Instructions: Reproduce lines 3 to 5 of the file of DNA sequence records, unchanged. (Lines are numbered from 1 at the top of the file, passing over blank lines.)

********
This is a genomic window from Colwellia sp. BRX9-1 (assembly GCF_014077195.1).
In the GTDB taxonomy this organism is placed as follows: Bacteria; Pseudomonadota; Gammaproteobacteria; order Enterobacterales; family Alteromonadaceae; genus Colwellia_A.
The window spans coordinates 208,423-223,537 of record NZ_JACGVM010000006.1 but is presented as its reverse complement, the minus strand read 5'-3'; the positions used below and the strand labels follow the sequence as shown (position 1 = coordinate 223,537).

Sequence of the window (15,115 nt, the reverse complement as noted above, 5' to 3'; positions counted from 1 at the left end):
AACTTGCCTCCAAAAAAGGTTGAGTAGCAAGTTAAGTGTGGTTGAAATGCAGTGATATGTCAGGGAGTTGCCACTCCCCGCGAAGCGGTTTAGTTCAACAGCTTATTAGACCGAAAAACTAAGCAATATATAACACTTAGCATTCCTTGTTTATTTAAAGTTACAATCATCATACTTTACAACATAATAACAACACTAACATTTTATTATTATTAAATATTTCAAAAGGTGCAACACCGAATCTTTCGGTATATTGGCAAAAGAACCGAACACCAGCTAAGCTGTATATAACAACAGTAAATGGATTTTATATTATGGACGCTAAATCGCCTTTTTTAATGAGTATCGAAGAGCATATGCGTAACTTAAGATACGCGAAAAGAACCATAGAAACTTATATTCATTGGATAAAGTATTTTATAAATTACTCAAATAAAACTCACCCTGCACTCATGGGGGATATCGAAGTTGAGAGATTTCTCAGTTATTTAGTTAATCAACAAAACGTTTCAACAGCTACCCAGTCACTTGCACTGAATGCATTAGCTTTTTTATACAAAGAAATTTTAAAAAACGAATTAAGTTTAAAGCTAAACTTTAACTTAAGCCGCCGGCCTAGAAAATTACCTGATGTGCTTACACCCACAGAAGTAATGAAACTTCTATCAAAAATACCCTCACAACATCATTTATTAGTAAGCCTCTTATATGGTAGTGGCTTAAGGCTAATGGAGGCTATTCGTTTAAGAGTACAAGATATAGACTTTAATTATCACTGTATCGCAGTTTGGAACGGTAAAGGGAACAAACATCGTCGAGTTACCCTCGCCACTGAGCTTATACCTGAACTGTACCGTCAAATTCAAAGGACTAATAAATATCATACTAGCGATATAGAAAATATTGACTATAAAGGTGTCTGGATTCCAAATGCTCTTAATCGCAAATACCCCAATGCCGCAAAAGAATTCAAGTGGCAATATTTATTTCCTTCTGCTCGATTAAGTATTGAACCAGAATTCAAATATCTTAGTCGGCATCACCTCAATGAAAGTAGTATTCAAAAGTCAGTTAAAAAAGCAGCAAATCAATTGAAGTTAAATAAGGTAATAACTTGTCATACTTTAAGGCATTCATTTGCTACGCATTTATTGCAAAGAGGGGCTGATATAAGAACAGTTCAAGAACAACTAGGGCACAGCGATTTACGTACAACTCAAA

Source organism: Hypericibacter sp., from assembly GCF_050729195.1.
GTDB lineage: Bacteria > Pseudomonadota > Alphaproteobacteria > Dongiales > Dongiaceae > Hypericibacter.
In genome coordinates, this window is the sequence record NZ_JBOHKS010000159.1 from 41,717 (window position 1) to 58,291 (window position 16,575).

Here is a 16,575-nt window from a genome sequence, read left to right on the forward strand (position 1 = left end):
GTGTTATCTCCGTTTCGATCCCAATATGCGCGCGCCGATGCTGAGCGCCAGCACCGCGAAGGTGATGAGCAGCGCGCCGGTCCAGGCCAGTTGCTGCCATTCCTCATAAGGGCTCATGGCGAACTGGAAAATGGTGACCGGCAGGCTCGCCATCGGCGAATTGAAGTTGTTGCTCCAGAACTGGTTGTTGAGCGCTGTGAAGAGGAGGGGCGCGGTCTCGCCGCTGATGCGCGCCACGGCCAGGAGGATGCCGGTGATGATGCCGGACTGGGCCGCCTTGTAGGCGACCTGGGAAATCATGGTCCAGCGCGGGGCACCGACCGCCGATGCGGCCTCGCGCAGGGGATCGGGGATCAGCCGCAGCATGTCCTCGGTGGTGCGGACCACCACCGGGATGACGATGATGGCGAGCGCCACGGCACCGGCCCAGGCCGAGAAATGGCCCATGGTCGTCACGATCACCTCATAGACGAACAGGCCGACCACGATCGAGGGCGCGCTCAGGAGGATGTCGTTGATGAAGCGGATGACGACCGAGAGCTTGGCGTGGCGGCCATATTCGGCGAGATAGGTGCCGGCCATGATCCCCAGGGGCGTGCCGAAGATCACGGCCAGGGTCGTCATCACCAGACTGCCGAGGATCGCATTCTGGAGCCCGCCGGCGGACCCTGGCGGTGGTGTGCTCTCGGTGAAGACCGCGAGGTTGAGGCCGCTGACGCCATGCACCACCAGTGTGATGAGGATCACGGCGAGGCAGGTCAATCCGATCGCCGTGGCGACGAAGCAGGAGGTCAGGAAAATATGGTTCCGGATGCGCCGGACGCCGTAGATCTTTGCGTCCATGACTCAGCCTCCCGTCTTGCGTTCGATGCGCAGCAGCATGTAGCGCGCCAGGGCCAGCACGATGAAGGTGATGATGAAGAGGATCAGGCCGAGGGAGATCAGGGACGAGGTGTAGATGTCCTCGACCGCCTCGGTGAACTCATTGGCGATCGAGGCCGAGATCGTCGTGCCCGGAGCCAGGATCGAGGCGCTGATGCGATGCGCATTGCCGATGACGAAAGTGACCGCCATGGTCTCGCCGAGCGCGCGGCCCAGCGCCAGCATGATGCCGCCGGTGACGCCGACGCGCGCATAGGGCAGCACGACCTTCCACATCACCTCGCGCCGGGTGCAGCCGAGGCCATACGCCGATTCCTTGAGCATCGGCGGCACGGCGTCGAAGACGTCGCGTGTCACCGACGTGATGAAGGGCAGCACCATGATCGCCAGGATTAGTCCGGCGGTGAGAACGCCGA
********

The window spans coordinates 208,423-223,537 of record NZ_JACGVM010000006.1 but is presented as its reverse complement, the minus strand read 5'-3'; the positions used below and the strand labels follow the sequence as shown (position 1 = coordinate 223,537).

Sequence of the window (15,115 nt, the reverse complement as noted above, 5' to 3'; positions counted from 1 at the left end):
AACTTGCCTCCAAAAAAGGTTGAGTAGCAAGTTAAGTGTGGTTGAAATGCAGTGATATGTCAGGGAGTTGCCACTCCCCGCGAAGCGGTTTAGTTCAACAGCTTATTAGACCGAAAAACTAAGCAATATATAACACTTAGCATTCCTTGTTTATTTAAAGTTACAATCATCATACTTTACAACATAATAACAACACTAACATTTTATTATTATTAAATATTTCAAAAGGTGCAACACCGAATCTTTCGGTATATTGGCAAAAGAACCGAACACCAGCTAAGCTGTATATAACAACAGTAAATGGATTTTATATTATGGACGCTAAATCGCCTTTTTTAATGAGTATCGAAGAGCATATGCGTAACTTAAGATACGCGAAAAGAACCATAGAAACTTATATTCATTGGATAAAGTATTTTATAAATTACTCAAATAAAACTCACCCTGCACTCATGGGGGATATCGAAGTTGAGAGATTTCTCAGTTATTTAGTTAATCAACAAAACGTTTCAACAGCTACCCAGTCACTTGCACTGAATGCATTAGCTTTTTTATACAAAGAAATTTTAAAAAACGAATTAAGTTTAAAGCTAAACTTTAACTTAAGCCGCCGGCCTAGAAAATTACCTGATGTGCTTACACCCACAGAAGTAATGAAACTTCTATCAAAAATACCCTCACAACATCATTTATTAGTAAGCCTCTTATATGGTAGTGGCTTAAGGCTAATGGAGGCTATTCGTTTAAGAGTACAAGATATAGACTTTAATTATCACTGTATCGCAGTTTGGAACGGTAAAGGGAACAAACATCGTCGAGTTACCCTCGCCACTGAGCTTATACCTGAACTGTACCGTCAAATTCAAAGGACTAATAAATATCATACTAGCGATATAGAAAATATTGACTATAAAGGTGTCTGGATTCCAAATGCTCTTAATCGCAAATACCCCAATGCCGCAAAAGAATTCAAGTGGCAATATTTATTTCCTTCTGCTCGATTAAGTATTGAACCAGAATTCAAATATCTTAGTCGGCATCACCTCAATGAAAGTAGTATTCAAAAGTCAGTTAAAAAAGCAGCAAATCAATTGAAGTTAAATAAGGTAATAACTTGTCATACTTTAAGGCATTCATTTGCTACGCATTTATTGCAAAGAGGGGCTGATATAAGAACAGTTCAAGAACAACTAGGGCACAGCGATTTACGTACAACTCAAA